At the Open Group meeting in Austin a couple of weeks ago, I attended the workshops on IT risk assessment. Pretty dull, eh? In fact, this topic produced some of the liveliest debate I’ve ever had at a conference.
Unless you specialize in this area, you may think that risk assessment is pretty well sewn-up. You couldn’t be more wrong. Get 50 practitioners in a room and you will have 50 different methodologies for assessing IT risk. The trouble is that nearly all of them will be subjective – the outcome of any risk assessment exercise is most likely to be ‘high’, medium’ or ‘low’. Even when it’s an apparently objective number -- 54,821, for example – you don’t learn all that much. Try going to your board and telling them that their IT risk is 54,821 and their eyes are likely to glaze over very quickly! Any attempt to calculate ‘annual loss expectancy’, although valiant, only results in trouble when the degree of variability is larger than the sum itself!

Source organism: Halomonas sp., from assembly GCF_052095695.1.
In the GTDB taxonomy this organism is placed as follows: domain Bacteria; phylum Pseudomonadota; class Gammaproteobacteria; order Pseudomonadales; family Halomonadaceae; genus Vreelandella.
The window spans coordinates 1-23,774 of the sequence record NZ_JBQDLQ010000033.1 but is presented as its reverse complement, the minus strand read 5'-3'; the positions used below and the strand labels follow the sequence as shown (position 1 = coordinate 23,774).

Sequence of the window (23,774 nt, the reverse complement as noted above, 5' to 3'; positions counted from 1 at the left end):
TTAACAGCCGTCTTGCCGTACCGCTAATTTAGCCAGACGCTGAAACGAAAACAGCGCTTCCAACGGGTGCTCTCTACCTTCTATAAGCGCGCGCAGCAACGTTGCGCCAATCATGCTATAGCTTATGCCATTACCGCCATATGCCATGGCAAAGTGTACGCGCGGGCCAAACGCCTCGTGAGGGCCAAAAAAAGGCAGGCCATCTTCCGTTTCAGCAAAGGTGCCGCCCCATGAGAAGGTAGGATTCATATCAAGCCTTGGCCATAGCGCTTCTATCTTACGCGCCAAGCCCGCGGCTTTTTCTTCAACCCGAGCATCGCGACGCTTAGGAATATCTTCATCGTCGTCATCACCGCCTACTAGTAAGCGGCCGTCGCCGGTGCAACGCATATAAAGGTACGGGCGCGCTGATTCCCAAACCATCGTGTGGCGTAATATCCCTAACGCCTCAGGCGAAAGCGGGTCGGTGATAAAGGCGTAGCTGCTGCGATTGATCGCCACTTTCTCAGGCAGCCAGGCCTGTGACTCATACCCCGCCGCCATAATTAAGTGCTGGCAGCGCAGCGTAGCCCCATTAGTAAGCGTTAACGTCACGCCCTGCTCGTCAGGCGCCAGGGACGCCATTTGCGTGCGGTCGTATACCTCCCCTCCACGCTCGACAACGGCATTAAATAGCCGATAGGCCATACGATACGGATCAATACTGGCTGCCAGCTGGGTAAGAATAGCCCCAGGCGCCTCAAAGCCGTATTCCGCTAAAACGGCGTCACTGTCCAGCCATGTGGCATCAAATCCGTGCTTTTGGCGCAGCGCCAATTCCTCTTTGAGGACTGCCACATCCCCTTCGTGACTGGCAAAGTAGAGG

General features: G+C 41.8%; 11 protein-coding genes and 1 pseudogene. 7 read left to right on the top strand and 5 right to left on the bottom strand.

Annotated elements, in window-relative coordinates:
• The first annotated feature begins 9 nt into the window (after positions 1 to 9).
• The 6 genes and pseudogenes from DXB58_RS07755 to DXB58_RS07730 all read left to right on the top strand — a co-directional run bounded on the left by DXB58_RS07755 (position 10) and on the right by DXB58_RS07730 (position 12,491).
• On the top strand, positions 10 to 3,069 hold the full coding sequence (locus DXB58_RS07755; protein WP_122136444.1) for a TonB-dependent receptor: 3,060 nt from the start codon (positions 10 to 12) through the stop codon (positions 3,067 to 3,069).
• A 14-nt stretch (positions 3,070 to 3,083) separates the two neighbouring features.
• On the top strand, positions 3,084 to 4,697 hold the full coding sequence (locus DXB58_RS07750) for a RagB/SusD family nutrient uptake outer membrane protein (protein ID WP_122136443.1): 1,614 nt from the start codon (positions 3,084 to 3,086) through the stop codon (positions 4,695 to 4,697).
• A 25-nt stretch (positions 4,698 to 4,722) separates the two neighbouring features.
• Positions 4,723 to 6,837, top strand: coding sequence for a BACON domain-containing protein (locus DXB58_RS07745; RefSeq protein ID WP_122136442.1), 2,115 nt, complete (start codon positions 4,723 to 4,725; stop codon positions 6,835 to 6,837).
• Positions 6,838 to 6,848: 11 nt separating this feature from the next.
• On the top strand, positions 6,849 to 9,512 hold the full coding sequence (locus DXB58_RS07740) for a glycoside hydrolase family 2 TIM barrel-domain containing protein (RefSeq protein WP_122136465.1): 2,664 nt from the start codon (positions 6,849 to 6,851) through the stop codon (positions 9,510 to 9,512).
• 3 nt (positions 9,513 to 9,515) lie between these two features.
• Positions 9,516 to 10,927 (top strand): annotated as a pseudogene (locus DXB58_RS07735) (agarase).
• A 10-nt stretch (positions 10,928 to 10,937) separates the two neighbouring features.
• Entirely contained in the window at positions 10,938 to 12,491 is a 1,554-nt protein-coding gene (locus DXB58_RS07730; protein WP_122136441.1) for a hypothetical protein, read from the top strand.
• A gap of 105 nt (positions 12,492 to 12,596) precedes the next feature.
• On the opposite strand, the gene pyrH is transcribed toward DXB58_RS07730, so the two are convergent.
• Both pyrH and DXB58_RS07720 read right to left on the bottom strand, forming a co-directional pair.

So we urgently need to deliver a methodology that everyone can use that produces meaningful results – preferably one that can be justified in terms of overall business impact. And yes, there are people who are trying to put some rigor around the subject by using concepts such as Bayesian analysis or Monte Carlo simulations. The International Organization for Standardization (ISO) is also doing work in this area, as is the European Network Information Security Agency (ENISA).
It’s clear that this is still a young and developing subject. IT risk is not like the life insurance industry, which has 300 years of data to draw on. This is cutting-edge work and we need people to contribute their ideas, their data, and their expertise. Symantec is playing a role, through its INFORM program, which is designed to relate IT risk and risk management to business objectives and drivers. We are also hoping that our next IT risk management report will put some objectivity around the subject and demonstrate the reality behind some of the myths that exist regarding IT risk management.